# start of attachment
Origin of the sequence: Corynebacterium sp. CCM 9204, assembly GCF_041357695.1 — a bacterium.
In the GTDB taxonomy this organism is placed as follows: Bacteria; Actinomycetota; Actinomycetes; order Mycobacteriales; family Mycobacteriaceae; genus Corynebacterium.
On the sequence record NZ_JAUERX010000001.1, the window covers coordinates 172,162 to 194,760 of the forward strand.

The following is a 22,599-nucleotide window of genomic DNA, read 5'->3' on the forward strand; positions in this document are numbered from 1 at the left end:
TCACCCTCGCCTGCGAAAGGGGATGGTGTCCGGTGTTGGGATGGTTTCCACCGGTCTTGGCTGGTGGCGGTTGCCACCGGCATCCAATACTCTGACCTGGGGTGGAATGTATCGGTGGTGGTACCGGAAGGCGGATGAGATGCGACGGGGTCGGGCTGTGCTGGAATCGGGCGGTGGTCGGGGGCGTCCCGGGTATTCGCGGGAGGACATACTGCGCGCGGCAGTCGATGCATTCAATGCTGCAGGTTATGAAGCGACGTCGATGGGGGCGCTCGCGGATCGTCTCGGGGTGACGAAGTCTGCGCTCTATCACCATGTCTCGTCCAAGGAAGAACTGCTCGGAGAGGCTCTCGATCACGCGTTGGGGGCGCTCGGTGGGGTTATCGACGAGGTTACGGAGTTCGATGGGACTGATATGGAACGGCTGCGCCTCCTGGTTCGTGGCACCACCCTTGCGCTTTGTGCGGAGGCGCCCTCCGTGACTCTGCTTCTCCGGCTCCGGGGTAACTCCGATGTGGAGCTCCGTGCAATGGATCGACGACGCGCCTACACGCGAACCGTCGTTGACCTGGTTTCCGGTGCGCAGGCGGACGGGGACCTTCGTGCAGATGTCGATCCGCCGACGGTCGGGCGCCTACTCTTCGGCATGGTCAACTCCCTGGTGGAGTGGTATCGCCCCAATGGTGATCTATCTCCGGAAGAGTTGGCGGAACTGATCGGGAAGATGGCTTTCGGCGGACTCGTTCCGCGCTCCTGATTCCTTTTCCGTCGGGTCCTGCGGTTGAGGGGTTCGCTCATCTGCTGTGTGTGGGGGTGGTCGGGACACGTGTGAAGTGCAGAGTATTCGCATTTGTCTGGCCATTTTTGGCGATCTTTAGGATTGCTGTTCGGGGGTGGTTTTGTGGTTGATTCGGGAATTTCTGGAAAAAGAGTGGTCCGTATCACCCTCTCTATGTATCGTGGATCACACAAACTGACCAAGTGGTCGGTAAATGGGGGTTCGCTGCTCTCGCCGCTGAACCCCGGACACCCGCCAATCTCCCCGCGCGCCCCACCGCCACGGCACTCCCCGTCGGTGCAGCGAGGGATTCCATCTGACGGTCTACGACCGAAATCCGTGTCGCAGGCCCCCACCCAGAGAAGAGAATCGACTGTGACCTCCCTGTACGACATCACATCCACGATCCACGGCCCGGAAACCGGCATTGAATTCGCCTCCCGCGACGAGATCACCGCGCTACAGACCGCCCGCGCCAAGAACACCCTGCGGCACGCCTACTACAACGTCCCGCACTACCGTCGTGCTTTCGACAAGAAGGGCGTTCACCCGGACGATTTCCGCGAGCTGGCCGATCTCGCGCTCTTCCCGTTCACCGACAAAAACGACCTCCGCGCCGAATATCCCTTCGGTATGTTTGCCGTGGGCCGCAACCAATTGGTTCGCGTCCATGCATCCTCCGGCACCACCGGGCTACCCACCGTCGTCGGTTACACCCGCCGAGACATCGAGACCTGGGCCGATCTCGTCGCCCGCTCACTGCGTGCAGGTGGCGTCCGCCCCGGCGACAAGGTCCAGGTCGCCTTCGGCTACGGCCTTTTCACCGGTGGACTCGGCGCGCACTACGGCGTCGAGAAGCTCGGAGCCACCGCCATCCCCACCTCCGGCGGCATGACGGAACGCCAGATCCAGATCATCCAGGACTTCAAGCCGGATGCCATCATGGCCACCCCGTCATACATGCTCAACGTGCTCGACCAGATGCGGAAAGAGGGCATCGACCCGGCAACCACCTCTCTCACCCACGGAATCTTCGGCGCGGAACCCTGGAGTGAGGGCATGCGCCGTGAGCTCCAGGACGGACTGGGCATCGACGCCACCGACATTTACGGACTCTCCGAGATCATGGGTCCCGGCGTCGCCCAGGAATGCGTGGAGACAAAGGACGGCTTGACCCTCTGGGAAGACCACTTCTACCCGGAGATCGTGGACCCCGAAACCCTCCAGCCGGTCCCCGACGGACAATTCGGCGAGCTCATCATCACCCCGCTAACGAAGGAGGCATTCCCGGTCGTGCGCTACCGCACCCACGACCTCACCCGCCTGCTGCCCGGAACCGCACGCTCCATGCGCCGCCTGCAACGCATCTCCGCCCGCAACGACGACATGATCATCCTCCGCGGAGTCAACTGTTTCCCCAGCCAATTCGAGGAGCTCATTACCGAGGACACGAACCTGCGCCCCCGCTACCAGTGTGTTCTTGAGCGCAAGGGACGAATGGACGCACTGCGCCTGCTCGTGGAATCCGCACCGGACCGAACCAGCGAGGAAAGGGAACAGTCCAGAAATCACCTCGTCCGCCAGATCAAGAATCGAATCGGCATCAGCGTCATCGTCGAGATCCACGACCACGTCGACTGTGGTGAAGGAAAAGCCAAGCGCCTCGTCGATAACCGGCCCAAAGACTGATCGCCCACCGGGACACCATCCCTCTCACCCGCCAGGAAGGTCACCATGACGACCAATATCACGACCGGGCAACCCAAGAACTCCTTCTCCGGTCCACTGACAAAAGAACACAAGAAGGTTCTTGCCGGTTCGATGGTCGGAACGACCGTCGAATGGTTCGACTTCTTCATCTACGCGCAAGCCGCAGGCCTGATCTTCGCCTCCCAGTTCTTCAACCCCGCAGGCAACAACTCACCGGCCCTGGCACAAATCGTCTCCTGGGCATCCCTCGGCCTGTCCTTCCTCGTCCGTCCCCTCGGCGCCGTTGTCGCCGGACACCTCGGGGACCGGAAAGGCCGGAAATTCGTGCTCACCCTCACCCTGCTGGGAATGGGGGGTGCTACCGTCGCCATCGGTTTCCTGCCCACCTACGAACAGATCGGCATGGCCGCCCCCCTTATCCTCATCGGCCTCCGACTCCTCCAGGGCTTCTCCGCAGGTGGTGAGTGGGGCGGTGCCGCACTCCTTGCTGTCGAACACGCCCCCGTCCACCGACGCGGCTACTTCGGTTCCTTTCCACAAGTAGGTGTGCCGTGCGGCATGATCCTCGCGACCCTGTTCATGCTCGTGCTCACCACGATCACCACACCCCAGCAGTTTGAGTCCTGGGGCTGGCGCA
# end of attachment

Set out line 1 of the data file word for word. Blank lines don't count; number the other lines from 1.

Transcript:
Origin of the sequence: Corynebacterium sp. CCM 9204, assembly GCF_041357695.1 — a bacterium.